It’s trendy and popular right now. But what is it and how does it differ from regular broth. All broths are made from boiling food in water. But unlike a typical chicken or vegetable broth, bone broth is made from boiling mainly bones with little meat.
The goal is to simmer the bone for a long time, anywhere from 14-48 hours to get as many amino acids, minerals and collagen out of the bones. Advocates will tout all kinds of benefits it probably doesn’t have. However, do not dismiss it either. Bone broth contains nutrients and amino acids such as glutamine and gelatin which can be very healing for the body, help repair the gut lining and maintain joints, bones, skin, hair and nails.
Glutamine is the most abundant amino acid in the body and is best known for it’s ability to help us build muscles. This would include muscles that line the gastrointestinal tract, which are essential to its function. It has anti-inflammatory properties and can help reduce pain and repair the gut lining.
Glutamine can be taken as a supplement but it is also found in meats, fish, eggs and dairy products. Many vegetables have glutamic acid which can be converted to glutamine in the gut by good gut bacteria. Adding veggies to your bone broth can increase the nutritive content.
There is no magic bullet for fixing the gut. It requires a number of strategies. Consuming bone broth, which contains valuable nutrients that the gut needs, can help.
Bone broth can be purchased at health food or specialty stores. Store-bought will not be gelatinous and will probably not taste as good as the one you make yourself.
Give your gut a boost by consuming bone broth on a regular basis. It feels good when you drink it. More importantly, you can use bone broth to make amazing soups and stews. It’s nice as a hot beverage….just heat it up and add you favourite herbs and sip like you would tea or coffee.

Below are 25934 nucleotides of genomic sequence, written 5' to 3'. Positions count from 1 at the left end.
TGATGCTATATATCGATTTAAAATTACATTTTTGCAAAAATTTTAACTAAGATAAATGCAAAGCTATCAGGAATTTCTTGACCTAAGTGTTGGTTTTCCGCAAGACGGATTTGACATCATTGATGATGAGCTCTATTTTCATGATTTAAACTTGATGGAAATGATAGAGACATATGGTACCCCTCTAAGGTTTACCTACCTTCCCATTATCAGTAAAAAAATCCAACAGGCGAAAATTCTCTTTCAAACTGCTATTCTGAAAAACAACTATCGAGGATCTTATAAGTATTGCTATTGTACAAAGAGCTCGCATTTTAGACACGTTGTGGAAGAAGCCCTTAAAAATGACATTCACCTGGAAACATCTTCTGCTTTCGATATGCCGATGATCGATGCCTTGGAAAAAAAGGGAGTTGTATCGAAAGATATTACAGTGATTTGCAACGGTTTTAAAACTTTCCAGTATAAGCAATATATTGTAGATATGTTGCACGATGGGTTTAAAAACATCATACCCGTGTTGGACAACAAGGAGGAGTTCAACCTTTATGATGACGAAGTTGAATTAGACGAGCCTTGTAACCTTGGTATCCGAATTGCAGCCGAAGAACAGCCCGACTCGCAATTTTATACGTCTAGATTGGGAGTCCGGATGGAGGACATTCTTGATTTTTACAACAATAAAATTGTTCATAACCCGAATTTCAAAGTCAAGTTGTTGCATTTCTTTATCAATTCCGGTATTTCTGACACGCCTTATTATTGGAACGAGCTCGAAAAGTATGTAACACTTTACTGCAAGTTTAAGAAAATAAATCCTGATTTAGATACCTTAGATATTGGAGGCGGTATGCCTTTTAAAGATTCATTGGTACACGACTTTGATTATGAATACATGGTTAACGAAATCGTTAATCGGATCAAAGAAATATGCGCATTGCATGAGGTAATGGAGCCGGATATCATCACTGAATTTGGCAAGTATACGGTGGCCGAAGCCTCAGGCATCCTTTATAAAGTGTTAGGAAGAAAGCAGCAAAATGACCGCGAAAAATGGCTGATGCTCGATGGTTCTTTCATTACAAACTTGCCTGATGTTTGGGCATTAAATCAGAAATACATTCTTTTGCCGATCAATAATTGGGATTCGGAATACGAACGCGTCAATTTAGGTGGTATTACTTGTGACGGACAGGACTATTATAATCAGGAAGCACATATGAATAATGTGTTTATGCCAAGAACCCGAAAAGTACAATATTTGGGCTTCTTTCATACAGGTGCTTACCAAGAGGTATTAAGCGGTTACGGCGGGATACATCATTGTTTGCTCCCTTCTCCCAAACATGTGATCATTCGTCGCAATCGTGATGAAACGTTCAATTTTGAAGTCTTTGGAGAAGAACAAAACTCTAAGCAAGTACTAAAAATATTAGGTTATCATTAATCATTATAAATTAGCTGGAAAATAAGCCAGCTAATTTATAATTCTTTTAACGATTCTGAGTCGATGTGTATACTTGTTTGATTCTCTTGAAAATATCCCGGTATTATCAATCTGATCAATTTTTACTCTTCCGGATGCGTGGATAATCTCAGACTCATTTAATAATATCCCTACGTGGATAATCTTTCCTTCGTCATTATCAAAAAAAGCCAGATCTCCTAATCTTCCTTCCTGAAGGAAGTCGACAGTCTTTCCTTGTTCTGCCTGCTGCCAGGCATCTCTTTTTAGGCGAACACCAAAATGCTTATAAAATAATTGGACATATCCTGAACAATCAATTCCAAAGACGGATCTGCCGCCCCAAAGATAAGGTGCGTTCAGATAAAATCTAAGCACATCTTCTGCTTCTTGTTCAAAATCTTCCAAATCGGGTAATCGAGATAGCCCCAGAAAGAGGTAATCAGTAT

Go ahead make some bone broth….it’s great this time of year and good for overall well being.
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Traditional Bone Broth Recipe
- 4 lbs or 1.8 kg bones (chicken, turkey or beef)
- 1 large onion, cut into quarters
- 2 carrots, cut in half (do not peel)
- 2 stalks celery, cut in half
- 4-6 tbsp apple cider vinegar
- 6 peppercorns
- 1/2 bunch parsley
- 2 bay leaves (optional)
1. Place all the ingredients in a 16 or 20-quart pot. Fill the pot with water. Bring to a boil and lower to a simmer. Cover, but leave it slightly a jar to let out the steam. Remove any froth that surfaces.
2. Simmer for at least 12-14 hours or until the water level is reduced by half.
3. Strain out the veggies, bay leaf and peppercorn from the broth using a large sieve or a metal strainer.
4. Transfer the broth into jars and either freeze or store in the fridge. Broth can be kept in the fridge for up to 3 to 4 days or freeze until ready to use. For easy freezing, pour into an ice cube tray and freeze, then remove and place in a bag in the freezer. Broth can be seasoned with sea salt and pepper if desired.
- Bones can be purchased at large health food stores or local butchers. Try to get organic, if possible.
- Leftover cooked bones are fine to use. For example, if you roast a chicken, remove the meat and save the remainder. Freeze the bones to use when you are ready to make a big batch.
- If using chicken bones, chicken feet are great for extra gelatin.
- If using raw beef bones, roast them in the oven at 350°F for 30 minutes to brown the bones and give the broth more flavour.
- Bone broth freezes well and last in fridge for up to 3 or 4 days
- Be sure to simmer the broth long enough that the water level drops by half. That is when you have finally cooked out the taste of water.